TSL June 2021

Page 40




Restaurant Rebound Tests the Limits of U.S. Food Distributors BY ERIC SCHLOEMER Foodservice distributors generally adapted well to the massive disruptions triggered by the pandemic, but the sector is feeling the strain of the latest shift—the rapid return of tens of millions of Americans to in-person dining. Historically, foodservice inventory and M&E have been good, stable forms of collateral, and the prospects of this “safe haven” sector remain quite strong over the long term. However, closer monitoring is always required when any form of collateral faces headwinds, which is the case in today’s food-distribution sector due to shortages of truck drivers, refrigerated trucks, warehouse personnel and even some staple menu items in American restaurants. While these dynamics may be temporary, lenders in this space would do well to give the overall health of foodservice distribution borrowers a second look. A little background: most foodservice distributors serve a variety of customer types, including independent and chain restaurants, healthcare facilities, schools and other government-funded entities like prisons and foodbanks, and supermarkets and small grocers. Typically, restaurants make up around 70-80% of a given distributor’s customer base. During the pandemic, foodservice distributors shifted to grocery, which was deemed “essential.” As Covid-19 hit and restaurants closed, distributors were forced to either rapidly adapt to the changing landscape or shutter their operations. During 2020, companies like 38 Sysco ramped up sales to grocery stores and other nonTHE restaurant customers as consumers shifted from dining out SECURED to eating at home. As noted in the company’s annual report, LENDER JUNE/JULY 2021 total overall sales fell by about $7 billion in fiscal 2020. But Sysco reportedly managed to win more than $1 billion in new business during the crisis by focusing on non-restaurant customers. Along with other successful distributors, the food giant was also able to decrease operating expenses at the


start of the pandemic to remain profitable despite the sales decline. In conversations we conducted with smaller distributors earlier this year, they expressed confidence that their inventory positions would hold steady. Most distributors keep a 2–3-month supply of inventory so, when sales slowed at the start of Q2 2020, this short length ERIC SCHLOEMER of supply helped protect Tiger Valuation Services them from becoming over- inventoried. Distributors reduced sourcing and continued to maintain that same 2-3 months’ supply even as sales remained lower. This meant that, in appraisals conducted prior to the restaurant rebound, their inventory collateral values were similar to pre-pandemic levels.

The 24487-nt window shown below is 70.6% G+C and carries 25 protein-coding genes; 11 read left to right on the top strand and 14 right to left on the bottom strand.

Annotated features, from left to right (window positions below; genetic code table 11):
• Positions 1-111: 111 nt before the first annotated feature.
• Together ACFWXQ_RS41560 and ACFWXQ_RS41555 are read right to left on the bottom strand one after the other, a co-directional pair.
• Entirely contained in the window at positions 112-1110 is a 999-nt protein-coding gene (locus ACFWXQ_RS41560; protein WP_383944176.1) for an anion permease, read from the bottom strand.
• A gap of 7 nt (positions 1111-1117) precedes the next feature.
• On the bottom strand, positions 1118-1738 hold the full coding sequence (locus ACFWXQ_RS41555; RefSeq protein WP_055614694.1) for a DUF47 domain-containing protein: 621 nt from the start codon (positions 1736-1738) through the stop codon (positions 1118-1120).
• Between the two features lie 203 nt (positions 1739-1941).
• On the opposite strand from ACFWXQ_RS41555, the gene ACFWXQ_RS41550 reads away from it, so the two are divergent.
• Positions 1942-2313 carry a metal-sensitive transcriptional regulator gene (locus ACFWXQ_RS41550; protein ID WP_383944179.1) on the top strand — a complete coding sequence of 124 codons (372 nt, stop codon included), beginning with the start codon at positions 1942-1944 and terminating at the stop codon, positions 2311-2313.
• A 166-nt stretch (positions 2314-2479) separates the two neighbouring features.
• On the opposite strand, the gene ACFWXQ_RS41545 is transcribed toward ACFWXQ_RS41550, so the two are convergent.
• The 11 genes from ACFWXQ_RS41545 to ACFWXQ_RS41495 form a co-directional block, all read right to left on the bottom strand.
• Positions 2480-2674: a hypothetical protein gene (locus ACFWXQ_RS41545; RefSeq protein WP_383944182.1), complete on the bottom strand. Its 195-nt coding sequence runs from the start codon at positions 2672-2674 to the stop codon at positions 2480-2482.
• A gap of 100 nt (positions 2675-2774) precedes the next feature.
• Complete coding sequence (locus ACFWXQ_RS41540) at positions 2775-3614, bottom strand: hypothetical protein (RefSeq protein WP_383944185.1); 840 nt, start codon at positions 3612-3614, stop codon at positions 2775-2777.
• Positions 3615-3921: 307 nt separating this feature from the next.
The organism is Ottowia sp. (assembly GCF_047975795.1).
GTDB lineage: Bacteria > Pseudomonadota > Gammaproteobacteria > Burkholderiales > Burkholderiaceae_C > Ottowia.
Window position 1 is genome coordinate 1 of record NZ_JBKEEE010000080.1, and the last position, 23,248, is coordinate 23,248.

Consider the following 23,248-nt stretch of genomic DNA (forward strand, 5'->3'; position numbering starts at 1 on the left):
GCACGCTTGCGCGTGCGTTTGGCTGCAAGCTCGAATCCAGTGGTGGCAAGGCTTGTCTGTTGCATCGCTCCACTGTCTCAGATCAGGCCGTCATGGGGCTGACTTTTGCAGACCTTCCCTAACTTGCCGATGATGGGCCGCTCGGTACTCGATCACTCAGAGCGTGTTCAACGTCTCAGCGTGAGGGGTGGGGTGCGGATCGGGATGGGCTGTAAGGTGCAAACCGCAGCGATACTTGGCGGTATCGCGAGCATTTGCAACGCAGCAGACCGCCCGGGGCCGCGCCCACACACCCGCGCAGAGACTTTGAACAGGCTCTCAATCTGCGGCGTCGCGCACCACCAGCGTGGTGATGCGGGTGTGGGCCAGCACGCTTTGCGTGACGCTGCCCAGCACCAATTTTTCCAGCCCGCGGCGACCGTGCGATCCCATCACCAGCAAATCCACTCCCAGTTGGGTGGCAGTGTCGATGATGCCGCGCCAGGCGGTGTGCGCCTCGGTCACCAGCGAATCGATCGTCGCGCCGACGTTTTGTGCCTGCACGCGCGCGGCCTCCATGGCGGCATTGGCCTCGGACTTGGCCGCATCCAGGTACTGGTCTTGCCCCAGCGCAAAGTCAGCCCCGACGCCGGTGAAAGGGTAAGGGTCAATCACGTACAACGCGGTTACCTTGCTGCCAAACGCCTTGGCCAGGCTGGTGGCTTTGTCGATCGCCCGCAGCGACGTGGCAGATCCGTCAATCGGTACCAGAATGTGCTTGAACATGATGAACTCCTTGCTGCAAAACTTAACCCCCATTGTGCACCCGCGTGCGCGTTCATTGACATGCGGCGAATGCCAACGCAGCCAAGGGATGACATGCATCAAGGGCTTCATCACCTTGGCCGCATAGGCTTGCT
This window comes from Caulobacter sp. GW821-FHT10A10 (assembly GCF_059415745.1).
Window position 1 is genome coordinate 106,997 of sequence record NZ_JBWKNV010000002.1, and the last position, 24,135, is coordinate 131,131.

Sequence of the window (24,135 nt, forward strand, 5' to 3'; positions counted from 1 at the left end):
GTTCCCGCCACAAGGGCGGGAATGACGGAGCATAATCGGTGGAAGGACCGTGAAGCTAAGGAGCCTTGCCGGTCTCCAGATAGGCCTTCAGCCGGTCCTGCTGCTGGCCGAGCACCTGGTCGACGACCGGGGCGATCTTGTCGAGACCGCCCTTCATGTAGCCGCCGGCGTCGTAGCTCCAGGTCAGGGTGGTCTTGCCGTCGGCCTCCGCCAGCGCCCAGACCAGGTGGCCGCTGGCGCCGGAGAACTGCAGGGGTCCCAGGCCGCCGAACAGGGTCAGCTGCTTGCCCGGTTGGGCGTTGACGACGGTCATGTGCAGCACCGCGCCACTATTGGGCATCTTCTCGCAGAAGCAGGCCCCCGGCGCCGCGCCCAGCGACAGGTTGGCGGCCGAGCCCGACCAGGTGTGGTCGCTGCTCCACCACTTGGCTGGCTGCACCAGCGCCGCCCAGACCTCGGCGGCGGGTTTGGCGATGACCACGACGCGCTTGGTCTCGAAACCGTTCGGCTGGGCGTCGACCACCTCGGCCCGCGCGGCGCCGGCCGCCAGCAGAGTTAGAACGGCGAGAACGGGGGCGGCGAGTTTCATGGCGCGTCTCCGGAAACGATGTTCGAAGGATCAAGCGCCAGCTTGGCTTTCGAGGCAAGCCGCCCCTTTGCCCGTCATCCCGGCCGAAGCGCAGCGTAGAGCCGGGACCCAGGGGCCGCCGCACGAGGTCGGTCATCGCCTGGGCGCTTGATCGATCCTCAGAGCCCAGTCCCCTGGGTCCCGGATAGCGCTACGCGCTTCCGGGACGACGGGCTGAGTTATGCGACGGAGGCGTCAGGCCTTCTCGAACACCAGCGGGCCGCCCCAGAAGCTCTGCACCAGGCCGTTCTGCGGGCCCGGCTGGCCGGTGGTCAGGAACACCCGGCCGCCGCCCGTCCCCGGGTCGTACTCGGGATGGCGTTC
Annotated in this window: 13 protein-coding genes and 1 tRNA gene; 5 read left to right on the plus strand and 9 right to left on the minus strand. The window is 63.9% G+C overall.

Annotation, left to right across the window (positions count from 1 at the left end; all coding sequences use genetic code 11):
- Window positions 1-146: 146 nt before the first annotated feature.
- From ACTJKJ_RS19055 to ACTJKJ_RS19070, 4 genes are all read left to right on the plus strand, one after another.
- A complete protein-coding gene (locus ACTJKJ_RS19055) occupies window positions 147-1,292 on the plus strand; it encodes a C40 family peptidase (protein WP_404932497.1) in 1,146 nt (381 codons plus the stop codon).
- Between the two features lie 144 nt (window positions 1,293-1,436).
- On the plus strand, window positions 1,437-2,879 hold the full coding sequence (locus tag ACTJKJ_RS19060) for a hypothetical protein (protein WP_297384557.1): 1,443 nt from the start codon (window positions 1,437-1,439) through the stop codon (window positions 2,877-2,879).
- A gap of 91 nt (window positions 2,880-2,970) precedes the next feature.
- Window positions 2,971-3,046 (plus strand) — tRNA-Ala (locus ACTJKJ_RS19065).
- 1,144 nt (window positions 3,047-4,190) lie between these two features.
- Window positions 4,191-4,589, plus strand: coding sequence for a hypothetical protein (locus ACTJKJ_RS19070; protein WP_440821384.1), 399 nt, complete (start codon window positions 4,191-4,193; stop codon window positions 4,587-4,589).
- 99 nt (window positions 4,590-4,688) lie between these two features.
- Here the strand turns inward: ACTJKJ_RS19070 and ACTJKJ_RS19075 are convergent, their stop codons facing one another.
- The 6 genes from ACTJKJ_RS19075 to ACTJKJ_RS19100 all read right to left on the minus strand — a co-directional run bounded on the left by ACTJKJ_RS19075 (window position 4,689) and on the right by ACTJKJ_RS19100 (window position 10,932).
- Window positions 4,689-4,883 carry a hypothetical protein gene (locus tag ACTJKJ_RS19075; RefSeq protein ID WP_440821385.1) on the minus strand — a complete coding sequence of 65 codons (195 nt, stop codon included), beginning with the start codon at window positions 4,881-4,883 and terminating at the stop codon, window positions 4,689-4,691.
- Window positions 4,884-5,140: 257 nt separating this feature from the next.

Challenges and Headwinds But the situation is changing quickly. We’re now seeing a dramatic shift in consumer behavior as Americans start traveling, patronizing entertainment venues, and eating out once again. This past April, per preliminary U.S. Census Bureau data, total monthly sales at eating and drinking establishments reached $64.9 billion. This figure is about $2 billion higher than the prior month and $35 billion above the pandemic low, set in April 2020, of $29.9 billion. This third consecutive month of rebounding restaurant sales was “driven by rising vaccination numbers and the easing of restrictions in many parts of the country,” according to a press release from the National Restaurant Association. This shift means that distributors will need to pivot back to making more deliveries to restaurants, and less to retail operations like grocers. At least for now, the dramatic surge is testing the limits of the U.S. food supply chain. Citing shortfalls of chicken and other basic food supplies; difficulty in finding workers, and mushrooming transportation costs, The Wall Street Journal on May 21 quoted Mark Allen, head of the International Foodservice Distributors Association, on the gravity of the situation: “Over the last six weeks, we have seen the market come roaring back faster than anybody would have anticipated,” he told the newspaper. “The startup has been, in many ways, as difficult as the shutdown…Everybody is trying to turn it on immediately and the capacity might not be there.” The supply chain has reportedly been rocked by erratic

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